In this op-ed, Ray Kingman, CEO, Semcasting, (pictured below) discusses the problem with ad tech’s current use of Big Data. Advertisers mistakenly think they can determine who you are by extrapolating a target persona out of your online behavior. Transactions are, in actuality, the result of a life journey that is both nuanced and more complex. If brands can use Big Data to define each stage of a customer’s life and effectively pre-identify demand, that insight could also be used to redefine the business model.
Within the first few months of your first mortgage payment, you’ll find yourself wandering the aisles of your local hardware store. Home ownership, after all, means home maintenance. There’s a causal connection there, just as there’s a causal connection between your first day of work and your first withdrawal from your 401(k), or the sports injury you suffered in high school and the arthritis treatment you seek 30 years later. In life, one event follows the other, even if the data points that map our lives have, up until now, been scattershot and incomplete.
As Big Data transforms fields as diverse as healthcare, education, and real estate, we are coming to the point where life’s complex tapestry — who we are, our needs, and our demands — can be revealed in data. Naturally, that’s an exciting promise for marketers. But that promise raises an important question: Will marketers continue to be satisfied to mine a narrow slice of that data, or will they dive into the deeper end of the demand curve in order to better define their customers and understand them in context?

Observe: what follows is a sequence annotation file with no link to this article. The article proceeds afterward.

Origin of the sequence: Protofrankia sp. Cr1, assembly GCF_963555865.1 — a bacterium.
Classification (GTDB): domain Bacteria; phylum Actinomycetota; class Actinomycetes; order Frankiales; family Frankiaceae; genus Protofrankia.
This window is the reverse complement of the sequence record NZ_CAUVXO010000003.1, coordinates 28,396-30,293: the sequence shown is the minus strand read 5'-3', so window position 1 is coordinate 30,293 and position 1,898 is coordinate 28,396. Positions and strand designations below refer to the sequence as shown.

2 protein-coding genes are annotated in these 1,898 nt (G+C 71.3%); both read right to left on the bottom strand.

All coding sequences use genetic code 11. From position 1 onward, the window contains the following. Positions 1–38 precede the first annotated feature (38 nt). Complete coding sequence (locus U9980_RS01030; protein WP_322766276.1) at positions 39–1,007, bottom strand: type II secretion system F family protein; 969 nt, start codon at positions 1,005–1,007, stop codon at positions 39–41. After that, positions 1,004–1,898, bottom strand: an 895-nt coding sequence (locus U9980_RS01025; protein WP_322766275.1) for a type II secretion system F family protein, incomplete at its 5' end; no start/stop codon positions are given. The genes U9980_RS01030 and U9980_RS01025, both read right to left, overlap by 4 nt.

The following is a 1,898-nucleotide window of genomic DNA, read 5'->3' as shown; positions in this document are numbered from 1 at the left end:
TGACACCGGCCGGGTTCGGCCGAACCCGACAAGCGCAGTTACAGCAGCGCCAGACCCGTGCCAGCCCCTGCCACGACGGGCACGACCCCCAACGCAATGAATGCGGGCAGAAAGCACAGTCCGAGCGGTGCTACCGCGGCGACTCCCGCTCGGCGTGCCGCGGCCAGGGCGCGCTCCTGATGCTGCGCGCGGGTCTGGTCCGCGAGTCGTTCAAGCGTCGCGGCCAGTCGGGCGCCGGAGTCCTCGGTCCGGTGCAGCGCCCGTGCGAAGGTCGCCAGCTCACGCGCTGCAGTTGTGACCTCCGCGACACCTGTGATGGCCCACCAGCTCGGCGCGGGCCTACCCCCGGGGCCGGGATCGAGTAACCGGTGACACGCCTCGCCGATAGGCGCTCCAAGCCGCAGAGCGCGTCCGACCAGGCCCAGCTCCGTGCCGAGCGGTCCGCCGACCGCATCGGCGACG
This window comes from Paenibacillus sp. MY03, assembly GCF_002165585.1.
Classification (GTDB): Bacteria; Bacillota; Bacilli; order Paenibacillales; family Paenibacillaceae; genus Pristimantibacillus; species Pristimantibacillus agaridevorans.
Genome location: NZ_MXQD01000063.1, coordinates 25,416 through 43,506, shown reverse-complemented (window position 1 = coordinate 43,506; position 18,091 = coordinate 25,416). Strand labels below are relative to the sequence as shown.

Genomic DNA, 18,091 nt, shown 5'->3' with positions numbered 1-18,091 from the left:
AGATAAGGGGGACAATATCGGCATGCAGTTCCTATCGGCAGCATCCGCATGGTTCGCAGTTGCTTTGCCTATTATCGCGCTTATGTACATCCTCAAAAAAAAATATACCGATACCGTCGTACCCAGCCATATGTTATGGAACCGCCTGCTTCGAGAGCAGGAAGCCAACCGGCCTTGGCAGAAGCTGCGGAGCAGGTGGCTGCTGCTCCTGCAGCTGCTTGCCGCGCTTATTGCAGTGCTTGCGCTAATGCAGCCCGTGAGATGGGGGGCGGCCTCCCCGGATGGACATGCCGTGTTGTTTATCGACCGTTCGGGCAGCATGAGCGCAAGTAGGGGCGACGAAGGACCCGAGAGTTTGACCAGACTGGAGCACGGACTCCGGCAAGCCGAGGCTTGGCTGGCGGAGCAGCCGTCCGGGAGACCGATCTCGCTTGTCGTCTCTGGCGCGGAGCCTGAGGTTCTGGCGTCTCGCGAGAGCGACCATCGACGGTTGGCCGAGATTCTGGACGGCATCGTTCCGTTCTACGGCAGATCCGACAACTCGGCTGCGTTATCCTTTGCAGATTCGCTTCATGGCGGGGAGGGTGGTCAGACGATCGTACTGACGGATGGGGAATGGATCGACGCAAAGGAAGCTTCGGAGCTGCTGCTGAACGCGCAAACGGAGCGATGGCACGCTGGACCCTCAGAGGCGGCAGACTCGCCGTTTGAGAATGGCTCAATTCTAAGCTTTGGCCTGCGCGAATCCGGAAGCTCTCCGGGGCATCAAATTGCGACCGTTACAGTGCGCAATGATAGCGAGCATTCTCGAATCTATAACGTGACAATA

The current paradigm is thin
Take the hardware store. Sophisticated hardware brands use an array of digital channels to draw a laser focus on intender data. An online search for a kitchen remodel leads you to content marketing that’s rich with tips and advice. Meanwhile, pre-roll and banner ads featuring kitchen remodels stalk you across the internet. And when that weekend finally arrives, and you’re ready to visit the store, all of that online behavior is retargeted onto mobile, where you see coupons redeemable with your phone as you approach the closest hardware store to your home.